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Leftover soap on dishes by restaurant dishwashers could seriously harm health

Commercial dishwashers, which are frequently found in restaurants, leave behind chemical residue that is hazardous to gastrointestinal tract

By Web Desk
December 09, 2022
Fish-eye Photography of Man Pulling the Dishwasher Rack.— Pexels
Fish-eye Photography of Man Pulling the Dishwasher Rack.— Pexels

When dining out, you anticipate receiving a spotless plate along with your meal. Your instincts, however, might disagree. Commercial dishwashers, which are frequently found in restaurants, leave behind a chemical residue that is hazardous to the gastrointestinal tract, according to a recent study in The Journal of Allergy and Clinical Immunology from immunologists in Sweden.

Restaurant customers' dishes and cutlery are quickly washed and dried by professional-grade dishwashers. These dishwashers typically run a 60-second, high-pressure cycle with circulating hot water and detergent. 

The machine adds a rinse chemical and does another wash and dry cycle for 60 seconds. Even while restaurants that serve hundreds of customers at once benefit greatly from the speed, according to studies, not many washers have an additional wash cycle to remove any remaining product. These items include poisonous compounds that, when dried, can stick to plates and get inside of us.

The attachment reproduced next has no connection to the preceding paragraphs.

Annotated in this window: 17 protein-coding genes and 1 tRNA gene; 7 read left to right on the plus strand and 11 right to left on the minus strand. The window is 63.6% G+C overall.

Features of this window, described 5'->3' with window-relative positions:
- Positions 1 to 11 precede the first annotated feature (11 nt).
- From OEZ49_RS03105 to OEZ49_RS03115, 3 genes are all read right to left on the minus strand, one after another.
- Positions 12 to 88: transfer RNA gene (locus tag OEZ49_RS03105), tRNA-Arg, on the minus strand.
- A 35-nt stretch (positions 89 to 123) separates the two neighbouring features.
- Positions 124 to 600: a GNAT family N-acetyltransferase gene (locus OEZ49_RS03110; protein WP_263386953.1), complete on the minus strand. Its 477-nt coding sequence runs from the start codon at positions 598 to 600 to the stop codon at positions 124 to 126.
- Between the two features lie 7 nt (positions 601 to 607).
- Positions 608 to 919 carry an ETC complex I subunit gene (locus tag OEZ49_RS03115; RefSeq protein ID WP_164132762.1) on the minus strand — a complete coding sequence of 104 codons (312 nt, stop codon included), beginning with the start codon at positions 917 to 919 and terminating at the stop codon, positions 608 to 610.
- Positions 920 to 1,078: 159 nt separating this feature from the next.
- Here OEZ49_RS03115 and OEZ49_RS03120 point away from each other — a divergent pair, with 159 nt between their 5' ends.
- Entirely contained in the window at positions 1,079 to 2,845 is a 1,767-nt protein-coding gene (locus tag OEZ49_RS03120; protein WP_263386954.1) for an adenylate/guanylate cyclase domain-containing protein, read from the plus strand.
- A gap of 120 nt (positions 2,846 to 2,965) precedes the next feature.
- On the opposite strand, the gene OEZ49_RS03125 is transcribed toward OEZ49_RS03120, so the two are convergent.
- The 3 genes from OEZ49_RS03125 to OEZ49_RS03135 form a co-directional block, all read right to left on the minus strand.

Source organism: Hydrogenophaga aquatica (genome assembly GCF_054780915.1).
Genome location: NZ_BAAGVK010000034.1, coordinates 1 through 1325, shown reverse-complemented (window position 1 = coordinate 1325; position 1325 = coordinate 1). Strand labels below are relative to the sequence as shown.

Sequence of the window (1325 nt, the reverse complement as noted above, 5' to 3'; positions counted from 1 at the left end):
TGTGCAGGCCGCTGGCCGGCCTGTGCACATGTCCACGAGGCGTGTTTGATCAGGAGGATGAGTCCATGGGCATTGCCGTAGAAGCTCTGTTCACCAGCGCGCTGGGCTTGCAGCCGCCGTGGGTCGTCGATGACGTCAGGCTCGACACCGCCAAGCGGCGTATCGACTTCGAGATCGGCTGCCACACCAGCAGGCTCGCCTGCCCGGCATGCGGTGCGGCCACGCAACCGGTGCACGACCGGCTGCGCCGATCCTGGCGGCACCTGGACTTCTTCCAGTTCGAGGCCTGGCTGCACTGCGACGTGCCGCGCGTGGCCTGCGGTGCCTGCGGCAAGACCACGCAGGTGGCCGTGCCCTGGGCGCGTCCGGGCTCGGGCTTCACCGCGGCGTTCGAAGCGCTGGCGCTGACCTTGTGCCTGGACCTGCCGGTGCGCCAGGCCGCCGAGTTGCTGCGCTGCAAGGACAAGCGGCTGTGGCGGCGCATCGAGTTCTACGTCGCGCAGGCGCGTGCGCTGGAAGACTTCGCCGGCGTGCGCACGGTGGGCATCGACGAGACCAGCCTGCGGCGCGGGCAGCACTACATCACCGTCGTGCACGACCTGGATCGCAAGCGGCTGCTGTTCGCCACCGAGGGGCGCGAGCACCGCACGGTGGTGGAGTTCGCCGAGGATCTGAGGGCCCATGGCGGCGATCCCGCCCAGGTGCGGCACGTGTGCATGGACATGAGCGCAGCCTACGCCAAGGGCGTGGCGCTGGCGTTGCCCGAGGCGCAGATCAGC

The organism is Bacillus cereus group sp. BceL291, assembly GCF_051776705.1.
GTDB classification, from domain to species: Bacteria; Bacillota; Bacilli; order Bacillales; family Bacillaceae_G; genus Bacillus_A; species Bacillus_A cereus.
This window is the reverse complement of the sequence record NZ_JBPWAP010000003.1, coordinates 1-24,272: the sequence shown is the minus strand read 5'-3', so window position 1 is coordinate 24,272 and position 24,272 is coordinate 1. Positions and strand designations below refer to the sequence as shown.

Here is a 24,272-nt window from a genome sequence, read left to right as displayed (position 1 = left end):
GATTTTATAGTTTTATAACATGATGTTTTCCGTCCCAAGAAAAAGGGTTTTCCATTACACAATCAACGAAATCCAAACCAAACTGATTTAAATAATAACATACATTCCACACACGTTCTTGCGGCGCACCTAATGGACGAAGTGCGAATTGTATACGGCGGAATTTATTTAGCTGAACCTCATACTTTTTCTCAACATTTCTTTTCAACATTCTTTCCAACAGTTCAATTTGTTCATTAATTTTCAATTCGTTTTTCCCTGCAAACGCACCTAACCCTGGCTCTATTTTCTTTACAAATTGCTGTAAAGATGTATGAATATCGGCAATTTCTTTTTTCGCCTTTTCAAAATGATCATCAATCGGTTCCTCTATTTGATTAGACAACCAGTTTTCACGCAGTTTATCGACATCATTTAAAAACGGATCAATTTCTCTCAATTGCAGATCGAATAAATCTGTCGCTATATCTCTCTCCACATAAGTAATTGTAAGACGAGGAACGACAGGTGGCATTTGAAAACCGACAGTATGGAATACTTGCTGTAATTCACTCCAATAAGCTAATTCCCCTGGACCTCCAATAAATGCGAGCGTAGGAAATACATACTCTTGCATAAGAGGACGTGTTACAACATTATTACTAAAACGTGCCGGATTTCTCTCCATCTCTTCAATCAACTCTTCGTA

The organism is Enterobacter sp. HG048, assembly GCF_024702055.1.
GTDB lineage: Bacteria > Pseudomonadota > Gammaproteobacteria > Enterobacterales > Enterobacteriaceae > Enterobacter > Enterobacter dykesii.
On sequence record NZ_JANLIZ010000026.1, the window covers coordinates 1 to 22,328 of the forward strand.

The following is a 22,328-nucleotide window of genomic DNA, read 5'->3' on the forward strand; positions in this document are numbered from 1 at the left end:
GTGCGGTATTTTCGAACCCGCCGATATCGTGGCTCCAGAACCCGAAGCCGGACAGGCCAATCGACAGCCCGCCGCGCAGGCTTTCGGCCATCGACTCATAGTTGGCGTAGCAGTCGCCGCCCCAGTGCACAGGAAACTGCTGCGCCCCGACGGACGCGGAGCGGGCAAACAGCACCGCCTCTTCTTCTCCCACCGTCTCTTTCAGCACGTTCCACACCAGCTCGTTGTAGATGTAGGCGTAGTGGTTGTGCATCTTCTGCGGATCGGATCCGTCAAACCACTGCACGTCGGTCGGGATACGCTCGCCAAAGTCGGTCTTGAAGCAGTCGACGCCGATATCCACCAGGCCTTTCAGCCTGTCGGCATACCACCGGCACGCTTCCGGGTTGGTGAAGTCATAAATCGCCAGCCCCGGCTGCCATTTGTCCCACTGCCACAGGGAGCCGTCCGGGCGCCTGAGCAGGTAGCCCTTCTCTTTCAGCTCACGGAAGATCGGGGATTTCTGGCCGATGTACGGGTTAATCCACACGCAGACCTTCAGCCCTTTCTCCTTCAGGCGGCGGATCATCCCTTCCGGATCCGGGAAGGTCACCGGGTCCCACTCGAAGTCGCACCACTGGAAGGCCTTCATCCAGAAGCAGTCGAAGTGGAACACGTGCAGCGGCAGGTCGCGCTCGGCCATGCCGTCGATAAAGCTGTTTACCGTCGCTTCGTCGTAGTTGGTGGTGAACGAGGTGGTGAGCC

The effects of the rinse aid residue on the gut's outer layer were investigated by the study's authors using their knowledge of how commercial dishwashers function. Food allergies, gastritis, long-term depression, and liver cirrhosis are just a few of the illnesses that can develop from a weak barrier, along with other conditions.

According to a press release, lead study author Cezmi Akdis, a professor of experimental allergology and immunology at the University of Zurich and the head of the Swiss Institute of Allergy and Asthma Research, "we assume that defective epithelial barriers play a role in triggering the onset of two billion chronic illnesses."

The scientists made use of human intestine organoids and intestinal cells on microchips to investigate the substances left behind in washing agents. 

With the use of this technique, tissue can produce 3-D cell clusters that resemble the intestinal epithelium of a human. Before exposing them to intestinal cells, the team dilutes the chemical found in commercial detergents and rinse aid products to mimic those that would be left behind on dry dishes.

The intestinal barrier was shown to be seriously compromised as a result of rinse-aid exposure. 

The activation of specific genes and proteins that support inflammation was another finding made by the study's authors. One of the ingredients in the rinse agent, alcohol ethoxylates, was linked to the inflammatory reaction.

“The effect that we found could mark the beginning of the destruction of the gut’s epithelial layer and trigger the onset of many chronic diseases,” explains Akdis. “It is important to inform the public about this risk, since alcohol ethoxylates seem to be commonly used in commercial dishwashers.”